Sunday, July 16, 2006

The British like to think of themselves as a nation of animal lovers, it appeals to their sense of identity. Having lived in the UK for most of my life, I'm not so sure that it's true. It seems that stories such as this one are all too commonplace in the news.
The French on the other hand, they make no such claims, stick something with four legs, fur and a cute face in front of them and they're as likely to eat is as they are to cuddle it.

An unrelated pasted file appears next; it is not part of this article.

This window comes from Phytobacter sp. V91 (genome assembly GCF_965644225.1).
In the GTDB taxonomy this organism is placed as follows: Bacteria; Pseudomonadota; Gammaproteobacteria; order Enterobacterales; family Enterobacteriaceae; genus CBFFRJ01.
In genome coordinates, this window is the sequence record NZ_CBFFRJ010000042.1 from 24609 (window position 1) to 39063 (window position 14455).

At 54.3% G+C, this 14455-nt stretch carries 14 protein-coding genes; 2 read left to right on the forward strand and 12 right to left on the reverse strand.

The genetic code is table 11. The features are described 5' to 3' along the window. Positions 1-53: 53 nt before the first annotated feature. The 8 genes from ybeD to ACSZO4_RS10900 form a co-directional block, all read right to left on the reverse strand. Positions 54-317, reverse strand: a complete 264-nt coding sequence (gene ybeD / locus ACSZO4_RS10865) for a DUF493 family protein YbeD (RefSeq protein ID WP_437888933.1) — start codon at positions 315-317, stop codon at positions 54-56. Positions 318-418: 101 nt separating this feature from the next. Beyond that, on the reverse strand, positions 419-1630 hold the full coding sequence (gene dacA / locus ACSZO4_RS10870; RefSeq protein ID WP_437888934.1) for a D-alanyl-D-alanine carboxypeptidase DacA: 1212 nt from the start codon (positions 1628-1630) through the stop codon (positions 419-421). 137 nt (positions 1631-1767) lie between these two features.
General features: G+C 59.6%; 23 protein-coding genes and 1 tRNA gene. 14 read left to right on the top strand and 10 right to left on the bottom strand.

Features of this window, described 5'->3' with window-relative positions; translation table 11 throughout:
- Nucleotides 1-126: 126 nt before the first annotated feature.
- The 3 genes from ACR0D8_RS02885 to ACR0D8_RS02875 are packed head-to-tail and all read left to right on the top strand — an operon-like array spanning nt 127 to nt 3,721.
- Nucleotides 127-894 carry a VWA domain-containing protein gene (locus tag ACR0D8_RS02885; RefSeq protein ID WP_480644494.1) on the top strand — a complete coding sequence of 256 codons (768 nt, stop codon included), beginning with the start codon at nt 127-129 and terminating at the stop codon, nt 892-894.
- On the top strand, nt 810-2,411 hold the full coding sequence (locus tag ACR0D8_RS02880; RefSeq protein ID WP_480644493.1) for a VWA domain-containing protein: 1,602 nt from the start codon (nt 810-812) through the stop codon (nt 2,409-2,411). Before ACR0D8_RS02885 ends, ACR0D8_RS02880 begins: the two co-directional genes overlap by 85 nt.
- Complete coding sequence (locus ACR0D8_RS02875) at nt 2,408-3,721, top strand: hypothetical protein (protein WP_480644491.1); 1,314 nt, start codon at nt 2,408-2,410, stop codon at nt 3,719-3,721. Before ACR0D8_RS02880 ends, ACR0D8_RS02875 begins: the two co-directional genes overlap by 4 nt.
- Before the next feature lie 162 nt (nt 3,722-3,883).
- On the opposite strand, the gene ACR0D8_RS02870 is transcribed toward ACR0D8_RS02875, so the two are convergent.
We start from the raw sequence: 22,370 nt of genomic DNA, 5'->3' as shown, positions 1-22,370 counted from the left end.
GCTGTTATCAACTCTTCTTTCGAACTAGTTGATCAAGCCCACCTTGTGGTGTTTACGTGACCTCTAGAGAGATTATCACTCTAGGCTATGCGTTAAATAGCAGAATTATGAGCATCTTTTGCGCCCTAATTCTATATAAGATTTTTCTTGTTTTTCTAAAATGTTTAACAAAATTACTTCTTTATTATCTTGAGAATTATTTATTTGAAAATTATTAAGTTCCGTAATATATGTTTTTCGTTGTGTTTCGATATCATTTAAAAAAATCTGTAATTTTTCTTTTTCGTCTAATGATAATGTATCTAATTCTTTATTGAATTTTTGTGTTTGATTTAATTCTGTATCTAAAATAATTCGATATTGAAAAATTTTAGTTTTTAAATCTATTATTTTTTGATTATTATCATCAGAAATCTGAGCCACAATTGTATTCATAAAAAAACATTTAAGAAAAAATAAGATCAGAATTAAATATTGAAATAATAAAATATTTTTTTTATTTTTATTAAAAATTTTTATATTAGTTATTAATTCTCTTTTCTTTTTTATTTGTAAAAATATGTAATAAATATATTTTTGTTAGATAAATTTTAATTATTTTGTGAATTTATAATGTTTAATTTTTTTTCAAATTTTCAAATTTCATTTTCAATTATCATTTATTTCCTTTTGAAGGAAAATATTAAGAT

Having said that, if they do take an animal as a pet, you can be sure it will be treated with a care and attention so often found lacking in the way UK pets get treated. Yesterday I visited Cimetière des Chiens on the banks of the river Seine in the Asnières district of Paris. This is the worlds first recorded Pet Cemetery (opened in 1899 ) and counts some rather famous residents amongst it's internees, including, I was surprised to learn, Rin Tin Tin , Star of the silver screen. Of course when one hears the words Pet Cemetary one tends to think of a shoebox containing deceased hamster, hastily buried at the bottom of the garden, with maybe a little makeshift cross fashioned out of lollipop sticks. This place couldn't be further from that image, it is to all intents and purposes a typical cemetery with the sole exception that it contains animals and not humans. The gravestones are laid out in traditional style, some simple and dignified, some overbearing and kitsch to a degree that would have caused Liberace to blush with embarrassment. Standing proudly at the entrance to the cemetery is a monument to a Saint Bernard who went by the name of Barry. Barry was a mountain rescue dog, his monument tells us, he saved 40 people and died in 1841 saving the 41st. It isn't just domesticated animals who are buried here either, there is at least one wolf, one bear, various monkeys and the occasional horse. One last thing to note about Cimetière des Chiens is that a well as it's inhabitants who have passed on, there is a thriving colony of cats who have made it their home. they spend the day sunning themselves around and on the marble headstones, probably to the great consternation of the the doggy spirits buried there.